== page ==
4. Propose

First, a new benefit mechanism for tourism must be explored, to benefit all the residents in scenic region from the tourism development. Residents in scenic area have bear corresponding cost for tourism development, they all should be the beneficiaries regardless of the education level, age or house location. At present, the tourism development of Ciqikou or even of the majority of scenic spots in China has ignored the principle of fair distribution, which promotes the emergence of polarization, resulting in community population separation, and ultimately it will affect the construction of scenic areas and harmonious development of the community. Therefore, we must rely on the local residents spontaneously or with the help of external forces to form a fair and equitable benefit mechanism, so that all residents can become the beneficiaries of scenic spot development.

Second, to avoid the “crowding-out effect”, legislation based on house reservation to indigenous residents must be enacted to ensure their residences would not be occupied by external capital. many foreign investors will consider occupying local residential house or land due to the local land price appreciation caused by tourism development. Even if the local residents do not want to relocate, they are unable to fight against the government or developers. Therefore, in order to protect the original ecology of cultural attractions, it must enact legislation protection on this kind of residential housing, to forbid the overall relocation of the residents.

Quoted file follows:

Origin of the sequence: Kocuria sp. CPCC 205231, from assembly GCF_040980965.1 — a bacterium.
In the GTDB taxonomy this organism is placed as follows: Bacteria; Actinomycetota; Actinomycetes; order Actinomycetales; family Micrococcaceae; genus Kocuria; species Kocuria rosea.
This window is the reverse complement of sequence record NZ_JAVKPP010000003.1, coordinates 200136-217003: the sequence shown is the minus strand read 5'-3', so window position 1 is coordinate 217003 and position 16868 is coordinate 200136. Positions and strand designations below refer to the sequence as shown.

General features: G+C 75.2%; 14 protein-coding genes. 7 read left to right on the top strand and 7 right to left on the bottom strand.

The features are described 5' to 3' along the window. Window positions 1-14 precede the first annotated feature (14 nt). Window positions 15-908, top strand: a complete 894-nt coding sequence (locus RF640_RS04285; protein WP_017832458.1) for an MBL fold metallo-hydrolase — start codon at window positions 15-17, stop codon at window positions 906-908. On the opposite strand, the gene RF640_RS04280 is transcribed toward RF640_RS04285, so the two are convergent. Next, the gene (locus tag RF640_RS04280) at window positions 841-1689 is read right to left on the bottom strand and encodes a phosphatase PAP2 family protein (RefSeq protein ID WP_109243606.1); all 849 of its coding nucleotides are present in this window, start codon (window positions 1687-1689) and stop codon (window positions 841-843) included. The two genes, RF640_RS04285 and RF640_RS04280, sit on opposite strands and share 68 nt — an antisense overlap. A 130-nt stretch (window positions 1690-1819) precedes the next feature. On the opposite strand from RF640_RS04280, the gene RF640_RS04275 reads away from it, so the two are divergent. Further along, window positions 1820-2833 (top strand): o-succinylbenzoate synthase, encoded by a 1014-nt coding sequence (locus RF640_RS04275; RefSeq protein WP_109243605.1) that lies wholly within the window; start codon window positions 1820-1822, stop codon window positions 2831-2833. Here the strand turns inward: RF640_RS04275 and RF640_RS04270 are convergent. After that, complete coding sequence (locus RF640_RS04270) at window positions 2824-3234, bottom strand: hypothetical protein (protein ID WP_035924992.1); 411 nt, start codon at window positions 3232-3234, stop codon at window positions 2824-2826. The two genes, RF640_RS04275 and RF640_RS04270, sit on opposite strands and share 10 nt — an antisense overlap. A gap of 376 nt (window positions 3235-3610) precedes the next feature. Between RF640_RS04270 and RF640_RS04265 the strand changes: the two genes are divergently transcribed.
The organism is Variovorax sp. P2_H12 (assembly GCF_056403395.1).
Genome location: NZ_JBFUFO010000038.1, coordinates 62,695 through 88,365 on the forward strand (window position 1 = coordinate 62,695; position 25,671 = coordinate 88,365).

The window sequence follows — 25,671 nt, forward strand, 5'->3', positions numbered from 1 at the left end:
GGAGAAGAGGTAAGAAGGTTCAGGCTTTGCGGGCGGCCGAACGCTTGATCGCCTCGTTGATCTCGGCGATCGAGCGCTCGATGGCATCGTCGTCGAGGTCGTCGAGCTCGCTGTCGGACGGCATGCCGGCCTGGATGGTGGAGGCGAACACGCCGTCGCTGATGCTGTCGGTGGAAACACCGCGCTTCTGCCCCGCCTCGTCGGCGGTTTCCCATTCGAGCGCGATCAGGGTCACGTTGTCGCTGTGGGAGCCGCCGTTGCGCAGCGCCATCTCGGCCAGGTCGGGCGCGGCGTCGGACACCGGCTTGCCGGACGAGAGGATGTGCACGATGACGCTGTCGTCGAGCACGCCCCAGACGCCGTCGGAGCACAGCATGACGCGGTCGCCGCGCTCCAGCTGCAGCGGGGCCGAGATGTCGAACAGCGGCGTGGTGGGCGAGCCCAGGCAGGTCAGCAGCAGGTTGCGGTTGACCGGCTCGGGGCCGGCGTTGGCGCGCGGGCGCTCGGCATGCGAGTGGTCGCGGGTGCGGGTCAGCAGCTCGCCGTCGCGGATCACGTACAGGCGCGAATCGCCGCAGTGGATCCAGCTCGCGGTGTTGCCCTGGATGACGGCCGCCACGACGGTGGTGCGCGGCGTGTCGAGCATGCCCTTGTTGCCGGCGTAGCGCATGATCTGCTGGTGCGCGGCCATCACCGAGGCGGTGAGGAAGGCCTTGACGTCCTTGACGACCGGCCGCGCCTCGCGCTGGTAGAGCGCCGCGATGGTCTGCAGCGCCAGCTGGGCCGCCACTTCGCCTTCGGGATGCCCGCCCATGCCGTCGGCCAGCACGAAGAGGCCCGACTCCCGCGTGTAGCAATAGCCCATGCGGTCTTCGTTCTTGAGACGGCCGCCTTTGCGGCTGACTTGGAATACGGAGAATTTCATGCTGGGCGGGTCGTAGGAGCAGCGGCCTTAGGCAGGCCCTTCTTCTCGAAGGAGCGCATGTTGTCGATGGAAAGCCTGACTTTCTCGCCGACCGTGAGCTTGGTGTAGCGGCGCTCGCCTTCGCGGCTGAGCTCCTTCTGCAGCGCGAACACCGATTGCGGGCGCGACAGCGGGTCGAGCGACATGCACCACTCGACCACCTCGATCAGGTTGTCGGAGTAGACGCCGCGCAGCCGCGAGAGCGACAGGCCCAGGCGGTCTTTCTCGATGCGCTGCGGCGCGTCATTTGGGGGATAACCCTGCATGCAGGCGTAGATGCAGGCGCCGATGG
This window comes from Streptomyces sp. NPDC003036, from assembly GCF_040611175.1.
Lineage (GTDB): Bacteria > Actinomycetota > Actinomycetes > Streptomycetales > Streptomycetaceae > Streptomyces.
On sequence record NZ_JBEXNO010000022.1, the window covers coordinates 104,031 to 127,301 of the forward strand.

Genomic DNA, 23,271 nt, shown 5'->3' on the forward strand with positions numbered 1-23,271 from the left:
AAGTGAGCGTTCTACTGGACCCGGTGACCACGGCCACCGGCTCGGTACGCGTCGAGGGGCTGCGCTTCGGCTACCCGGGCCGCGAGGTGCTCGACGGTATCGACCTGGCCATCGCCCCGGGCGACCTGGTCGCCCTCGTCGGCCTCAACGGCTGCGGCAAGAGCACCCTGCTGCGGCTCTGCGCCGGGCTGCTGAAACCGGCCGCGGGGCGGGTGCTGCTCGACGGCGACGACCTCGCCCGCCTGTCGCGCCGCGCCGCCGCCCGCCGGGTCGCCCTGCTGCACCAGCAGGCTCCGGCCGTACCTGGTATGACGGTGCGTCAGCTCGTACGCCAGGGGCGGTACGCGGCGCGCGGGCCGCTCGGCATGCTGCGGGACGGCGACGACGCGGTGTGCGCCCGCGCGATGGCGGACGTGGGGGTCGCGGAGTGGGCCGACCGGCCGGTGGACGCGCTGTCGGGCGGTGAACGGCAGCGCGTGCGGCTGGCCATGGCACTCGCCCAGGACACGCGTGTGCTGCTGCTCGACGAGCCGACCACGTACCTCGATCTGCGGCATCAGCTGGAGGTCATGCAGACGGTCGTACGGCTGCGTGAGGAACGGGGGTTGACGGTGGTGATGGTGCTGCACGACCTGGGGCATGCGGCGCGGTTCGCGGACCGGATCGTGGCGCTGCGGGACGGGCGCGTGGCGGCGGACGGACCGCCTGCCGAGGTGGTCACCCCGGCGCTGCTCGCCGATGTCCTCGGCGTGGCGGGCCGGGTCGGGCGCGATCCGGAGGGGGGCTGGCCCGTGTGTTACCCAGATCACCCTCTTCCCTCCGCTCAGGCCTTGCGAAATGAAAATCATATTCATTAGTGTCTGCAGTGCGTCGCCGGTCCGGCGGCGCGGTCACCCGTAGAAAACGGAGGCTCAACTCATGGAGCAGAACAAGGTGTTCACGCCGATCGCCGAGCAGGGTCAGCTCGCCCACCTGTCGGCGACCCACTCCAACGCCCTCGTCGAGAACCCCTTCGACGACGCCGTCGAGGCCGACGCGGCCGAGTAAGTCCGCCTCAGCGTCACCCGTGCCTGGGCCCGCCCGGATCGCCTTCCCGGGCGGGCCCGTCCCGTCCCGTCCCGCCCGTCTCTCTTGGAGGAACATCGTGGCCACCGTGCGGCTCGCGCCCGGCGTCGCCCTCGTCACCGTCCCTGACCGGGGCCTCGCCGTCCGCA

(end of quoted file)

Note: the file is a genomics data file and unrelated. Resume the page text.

Third, tourism development must take the realization of community development as the basic target. Under the premise of protecting the interests of the residents in the scenic spot, coordinate the interests of countries, regions and other tourism participants. Tourism development must serve the community residents, the fundamental purpose of tourism development is nether to increase government revenue, nor to please the tourists, but to improve the quality of life of community residents, and promote the development of community. Tourism development without community development is unsustainable and predatory (especially the ancient town tour). Only a healthy and happy town can attract tourists and achieve a win-win development of tourism and community.

5. Limitations

The research object of this paper only involves a single scenic spot, and whether the research conclusion is universal to other scenic spots that also carry out tourism planning is unknown. In future studies, the universality of the research results can be increased by studying scenic spots of multiple types and regions.

Conflicts of Interest

The authors declare no conflicts of interest regarding the publication of this paper.


[1] Murphy, P.E. (1985) Tourism: A Community Approach. Methuen, New York and London, 1.
[2] Zhang, L.S. (2004) On the Progress of Foreign Tourism Research in Recent Years—An Analysis of Papers Published in the Annals of Tourism Research. Tourism Tribune, 19, 82-88.
[3] Zeng, J. (2006) A Study Summary of the Tourism Impact of Overseas in Recent Years Based on the Literatures of Annals of Tourism Research. Yunnan Geographic Environment Research, 18, 79-82.
[4] Zhang, X.M. and Bao, J.G. (2004) The Assessment of Tourism Impact on Regional Economy: A Review. Journal of Guilin Institute of Tourism, 15, 2.
[5] Liu, D.X. and Qin, Y.H. (2008) Residents’ Perceptions and Attitudes toward the Impact of Tourism: A Case Study of Golden Buddha Mountain in Nanchuan of Chongqing, China. Journal of Southwest University (Socal Sciences Edition), 34, 133-136.
[6] Wilkinson, P.F. and Pratiwi, W. (1995) Gender and Tourism in an Indonesion Village. Annals of Tourism Research, 22, 283-299.
[7] Walpole, M.J. and Goodwin, H.J. (2000) Local Economic Impacts of Dragon Tourism in Indonesia. Annals of Tourism Research, 27, 559-576.

Copyright © 2023 by authors and Scientific Research Publishing Inc.

Creative Commons License

This work and the related PDF file are licensed under a Creative Commons Attribution 4.0 International License.